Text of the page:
Could Medical Marijuana Help Fight Opioid Abuse In Illinois? It’s Complicated

Photo Credit: Wollertz

Tom Utley says medical marijuana allowed him to reduce his use of prescription painkillers by 98 percent over the past year and a half.

It has given me control of my life,” said Utley, 42, a Mason County resident whose chronic pain after a car crash 27 years ago used to require him to swallow Vicodin and OxyContin pills four times a day. Now he takes prescription opioids only a few times each month.

Utley, who works part time running a gymnastics tumbling program, has found relief in marijuana-infused topical lotions and patches, as well as smokable cannabis, from Springfield’s HCI Alternatives dispensary. Unlike prescription opioids, marijuana doesn’t come with the unwanted side-effects of constipation, cravings and cloudy thinking, he said.

“I take it till I feel better,” said Utley, who lives in Kilbourne. “I don’t take it to get messed up.”

Utley is among those who see expanded access to medical marijuana for people in pain as one solution for the nationwide epidemic of addiction to legal opioid painkillers and illegal opioids such as heroin and fentanyl. There were about 2,000 fatal and 14,000 nonfatal opioid overdoses in Illinois last year.

“I think it would be a way-better alternative,” Utley said of medical cannabis. “There is so much knowledge and science behind it now.”

The Illinois General Assembly is considering a bill that could vastly expand the number of people qualifying for the state’s medical marijuana pilot program. Senate Bill 336 would allow people who have been or could be prescribed opioids to apply for acceptance into the program.

The science surrounding the therapeutic benefits of marijuana is far from conclusive. But those shades of gray are missing from descriptions of both the benefits of cannabis from supporters of SB 336, and the drawbacks cited by opponents.

“Public policy is light years ahead of the science right now,” said Ziva Cooper, a research scientist who is associate professor of clinical neurobiology in psychiatry at Columbia University in New York. “There seems to be this nationwide experiment on the effects of cannabis that is happening in the absence of rigorous studies.”

SB 336 passed the Illinois Senate on a 44-6 vote April 26. The bill is expected to receive a vote from the full House by the end of the week.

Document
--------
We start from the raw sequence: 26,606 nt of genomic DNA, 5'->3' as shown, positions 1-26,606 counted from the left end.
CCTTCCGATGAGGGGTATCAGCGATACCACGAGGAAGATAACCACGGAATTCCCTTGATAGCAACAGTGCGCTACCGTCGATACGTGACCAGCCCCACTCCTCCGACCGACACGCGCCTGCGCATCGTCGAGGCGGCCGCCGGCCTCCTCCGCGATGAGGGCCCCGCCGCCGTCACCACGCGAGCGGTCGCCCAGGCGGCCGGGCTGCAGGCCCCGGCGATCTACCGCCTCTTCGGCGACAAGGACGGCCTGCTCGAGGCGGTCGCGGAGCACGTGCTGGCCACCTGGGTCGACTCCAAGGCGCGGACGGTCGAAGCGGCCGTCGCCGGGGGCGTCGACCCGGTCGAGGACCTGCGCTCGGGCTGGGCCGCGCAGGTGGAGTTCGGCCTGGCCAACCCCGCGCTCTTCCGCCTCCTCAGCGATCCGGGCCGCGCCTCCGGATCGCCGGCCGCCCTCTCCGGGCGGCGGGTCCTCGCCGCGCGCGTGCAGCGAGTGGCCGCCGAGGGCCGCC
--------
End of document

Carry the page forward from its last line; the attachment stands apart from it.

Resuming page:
The legislation has received bipartisan support. In the Senate, Democrat Andy Manar of Bunker Hill voted “yes,” while Sam McCann, a Plainview resident who was elected as a Republican, voted “no.” Among the bill’s co-sponsors in the House is Rep. Tim Butler, R-Springfield.

A spokeswoman for Gov. Bruce Rauner, a Republican, didn’t respond when asked the likelihood that Rauner would sign the bill into law if it reaches his desk.

Supporters of the legislation cite studies that have documented a correlation between a reduction in opioid-related fatalities and opioid prescriptions in states that allow the use of marijuana for medical or recreational purposes.

“The science is generally supportive of the concept,” said state Sen. Don Harmon, D-Oak Park, the bill’s chief Senate sponsor. “People don’t die from cannabis. I don’t feel like we’re doing much harm.”

But those studies, as well as numerous anecdotal reports from patients, don’t necessarily prove that expanding medical marijuana use leads to positive outcomes for the general population, Cooper said.

Results also aren’t conclusive when it comes to the negative implications of cannabis use reported in other legitimate but non-definitive studies, she said.

Those studies, publicized by Springfield-based Illinois Church Action on Alcohol and Addiction Problems, suggest marijuana is associated with an increased risk of prescription opioid misuse and addiction, and actually may contribute to the opioid epidemic.